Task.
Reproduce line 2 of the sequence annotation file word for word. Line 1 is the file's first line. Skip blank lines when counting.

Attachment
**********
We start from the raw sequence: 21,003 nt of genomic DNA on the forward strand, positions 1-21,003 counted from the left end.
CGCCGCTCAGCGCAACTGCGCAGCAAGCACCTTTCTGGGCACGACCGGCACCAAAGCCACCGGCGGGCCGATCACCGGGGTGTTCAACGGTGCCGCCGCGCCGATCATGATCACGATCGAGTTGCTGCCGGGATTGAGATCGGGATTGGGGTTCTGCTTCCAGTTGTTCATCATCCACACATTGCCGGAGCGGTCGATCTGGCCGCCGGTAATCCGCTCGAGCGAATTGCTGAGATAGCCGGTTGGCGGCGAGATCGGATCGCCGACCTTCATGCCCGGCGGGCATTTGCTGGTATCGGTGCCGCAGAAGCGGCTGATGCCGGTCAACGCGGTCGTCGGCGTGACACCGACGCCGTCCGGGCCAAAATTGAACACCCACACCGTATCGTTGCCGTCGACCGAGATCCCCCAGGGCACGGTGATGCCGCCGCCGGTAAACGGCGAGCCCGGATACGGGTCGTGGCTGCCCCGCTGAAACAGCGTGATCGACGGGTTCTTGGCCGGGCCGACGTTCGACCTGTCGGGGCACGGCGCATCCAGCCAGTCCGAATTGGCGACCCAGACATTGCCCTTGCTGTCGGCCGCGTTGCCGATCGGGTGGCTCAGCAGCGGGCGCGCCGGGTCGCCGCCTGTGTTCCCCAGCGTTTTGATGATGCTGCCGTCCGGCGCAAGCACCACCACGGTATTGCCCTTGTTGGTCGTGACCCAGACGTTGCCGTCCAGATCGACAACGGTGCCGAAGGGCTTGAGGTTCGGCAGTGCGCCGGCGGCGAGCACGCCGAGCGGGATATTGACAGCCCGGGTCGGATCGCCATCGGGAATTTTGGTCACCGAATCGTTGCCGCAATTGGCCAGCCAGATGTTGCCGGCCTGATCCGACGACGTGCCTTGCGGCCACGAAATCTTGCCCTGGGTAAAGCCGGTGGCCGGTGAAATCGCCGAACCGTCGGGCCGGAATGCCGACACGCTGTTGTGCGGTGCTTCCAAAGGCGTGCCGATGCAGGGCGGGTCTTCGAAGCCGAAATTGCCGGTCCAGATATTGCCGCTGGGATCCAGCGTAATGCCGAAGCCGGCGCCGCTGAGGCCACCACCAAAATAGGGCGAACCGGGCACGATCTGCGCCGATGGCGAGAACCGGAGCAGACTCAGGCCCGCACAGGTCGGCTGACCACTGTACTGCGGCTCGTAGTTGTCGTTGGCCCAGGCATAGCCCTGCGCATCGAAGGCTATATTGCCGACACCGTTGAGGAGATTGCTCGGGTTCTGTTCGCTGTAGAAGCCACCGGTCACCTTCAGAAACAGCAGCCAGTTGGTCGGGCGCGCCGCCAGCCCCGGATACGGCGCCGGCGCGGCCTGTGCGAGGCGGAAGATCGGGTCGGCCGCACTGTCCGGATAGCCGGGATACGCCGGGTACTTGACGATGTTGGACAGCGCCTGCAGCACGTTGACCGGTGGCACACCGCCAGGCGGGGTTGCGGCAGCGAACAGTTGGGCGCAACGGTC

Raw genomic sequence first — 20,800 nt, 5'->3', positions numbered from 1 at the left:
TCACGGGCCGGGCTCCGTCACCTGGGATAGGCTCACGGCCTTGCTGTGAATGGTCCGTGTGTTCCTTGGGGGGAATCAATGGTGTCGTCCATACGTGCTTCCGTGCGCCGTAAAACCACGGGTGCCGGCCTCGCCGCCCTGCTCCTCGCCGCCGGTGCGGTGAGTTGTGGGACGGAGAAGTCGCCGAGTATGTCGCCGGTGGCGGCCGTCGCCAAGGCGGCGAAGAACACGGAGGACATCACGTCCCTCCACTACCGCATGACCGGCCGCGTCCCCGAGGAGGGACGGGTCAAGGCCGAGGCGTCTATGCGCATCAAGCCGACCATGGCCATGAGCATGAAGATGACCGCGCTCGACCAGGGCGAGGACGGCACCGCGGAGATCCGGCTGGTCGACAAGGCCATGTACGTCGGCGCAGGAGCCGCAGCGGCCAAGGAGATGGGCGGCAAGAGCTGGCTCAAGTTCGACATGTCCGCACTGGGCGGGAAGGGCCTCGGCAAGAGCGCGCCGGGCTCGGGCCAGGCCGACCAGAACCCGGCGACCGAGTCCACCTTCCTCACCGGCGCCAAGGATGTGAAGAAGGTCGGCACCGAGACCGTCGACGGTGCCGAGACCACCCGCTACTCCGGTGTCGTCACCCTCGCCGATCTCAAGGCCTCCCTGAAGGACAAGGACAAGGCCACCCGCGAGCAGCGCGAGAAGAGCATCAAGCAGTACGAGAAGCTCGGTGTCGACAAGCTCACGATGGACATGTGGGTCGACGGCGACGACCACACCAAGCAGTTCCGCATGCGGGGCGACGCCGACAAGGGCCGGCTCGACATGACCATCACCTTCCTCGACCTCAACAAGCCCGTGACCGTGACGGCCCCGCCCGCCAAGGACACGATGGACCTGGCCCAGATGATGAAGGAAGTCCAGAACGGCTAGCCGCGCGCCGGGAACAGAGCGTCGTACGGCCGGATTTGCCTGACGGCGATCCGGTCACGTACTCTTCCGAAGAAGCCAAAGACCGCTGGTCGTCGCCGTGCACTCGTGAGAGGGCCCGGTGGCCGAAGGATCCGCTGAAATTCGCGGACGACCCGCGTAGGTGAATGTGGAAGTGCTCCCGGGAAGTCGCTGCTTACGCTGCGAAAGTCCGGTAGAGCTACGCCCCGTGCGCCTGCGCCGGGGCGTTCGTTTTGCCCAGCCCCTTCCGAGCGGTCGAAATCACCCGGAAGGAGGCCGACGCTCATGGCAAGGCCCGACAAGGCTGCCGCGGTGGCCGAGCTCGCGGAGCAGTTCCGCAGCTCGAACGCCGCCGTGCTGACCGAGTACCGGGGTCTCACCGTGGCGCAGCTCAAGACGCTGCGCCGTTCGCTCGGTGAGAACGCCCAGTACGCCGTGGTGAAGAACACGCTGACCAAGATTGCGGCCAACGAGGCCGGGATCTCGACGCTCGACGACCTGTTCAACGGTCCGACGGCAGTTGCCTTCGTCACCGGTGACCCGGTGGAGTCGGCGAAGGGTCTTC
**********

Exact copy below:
CGCCGCTCAGCGCAACTGCGCAGCAAGCACCTTTCTGGGCACGACCGGCACCAAAGCCACCGGCGGGCCGATCACCGGGGTGTTCAACGGTGCCGCCGCGCCGATCATGATCACGATCGAGTTGCTGCCGGGATTGAGATCGGGATTGGGGTTCTGCTTCCAGTTGTTCATCATCCACACATTGCCGGAGCGGTCGATCTGGCCGCCGGTAATCCGCTCGAGCGAATTGCTGAGATAGCCGGTTGGCGGCGAGATCGGATCGCCGACCTTCATGCCCGGCGGGCATTTGCTGGTATCGGTGCCGCAGAAGCGGCTGATGCCGGTCAACGCGGTCGTCGGCGTGACACCGACGCCGTCCGGGCCAAAATTGAACACCCACACCGTATCGTTGCCGTCGACCGAGATCCCCCAGGGCACGGTGATGCCGCCGCCGGTAAACGGCGAGCCCGGATACGGGTCGTGGCTGCCCCGCTGAAACAGCGTGATCGACGGGTTCTTGGCCGGGCCGACGTTCGACCTGTCGGGGCACGGCGCATCCAGCCAGTCCGAATTGGCGACCCAGACATTGCCCTTGCTGTCGGCCGCGTTGCCGATCGGGTGGCTCAGCAGCGGGCGCGCCGGGTCGCCGCCTGTGTTCCCCAGCGTTTTGATGATGCTGCCGTCCGGCGCAAGCACCACCACGGTATTGCCCTTGTTGGTCGTGACCCAGACGTTGCCGTCCAGATCGACAACGGTGCCGAAGGGCTTGAGGTTCGGCAGTGCGCCGGCGGCGAGCACGCCGAGCGGGATATTGACAGCCCGGGTCGGATCGCCATCGGGAATTTTGGTCACCGAATCGTTGCCGCAATTGGCCAGCCAGATGTTGCCGGCCTGATCCGACGACGTGCCTTGCGGCCACGAAATCTTGCCCTGGGTAAAGCCGGTGGCCGGTGAAATCGCCGAACCGTCGGGCCGGAATGCCGACACGCTGTTGTGCGGTGCTTCCAAAGGCGTGCCGATGCAGGGCGGGTCTTCGAAGCCGAAATTGCCGGTCCAGATATTGCCGCTGGGATCCAGCGTAATGCCGAAGCCGGCGCCGCTGAGGCCACCACCAAAATAGGGCGAACCGGGCACGATCTGCGCCGATGGCGAGAACCGGAGCAGACTCAGGCCCGCACAGGTCGGCTGACCACTGTACTGCGGCTCGTAGTTGTCGTTGGCCCAGGCATAGCCCTGCGCATCGAAGGCTATATTGCCGACACCGTTGAGGAGATTGCTCGGGTTCTGTTCGCTGTAGAAGCCACCGGTCACCTTCAGAAACAGCAGCCAGTTGGTCGGGCGCGCCGCCAGCCCCGGATACGGCGCCGGCGCGGCCTGTGCGAGGCGGAAGATCGGGTCGGCCGCACTGTCCGGATAGCCGGGATACGCCGGGTACTTGACGATGTTGGACAGCGCCTGCAGCACGTTGACCGGTGGCACACCGCCAGGCGGGGTTGCGGCAGCGAACAGTTGGGCGCAACGGTC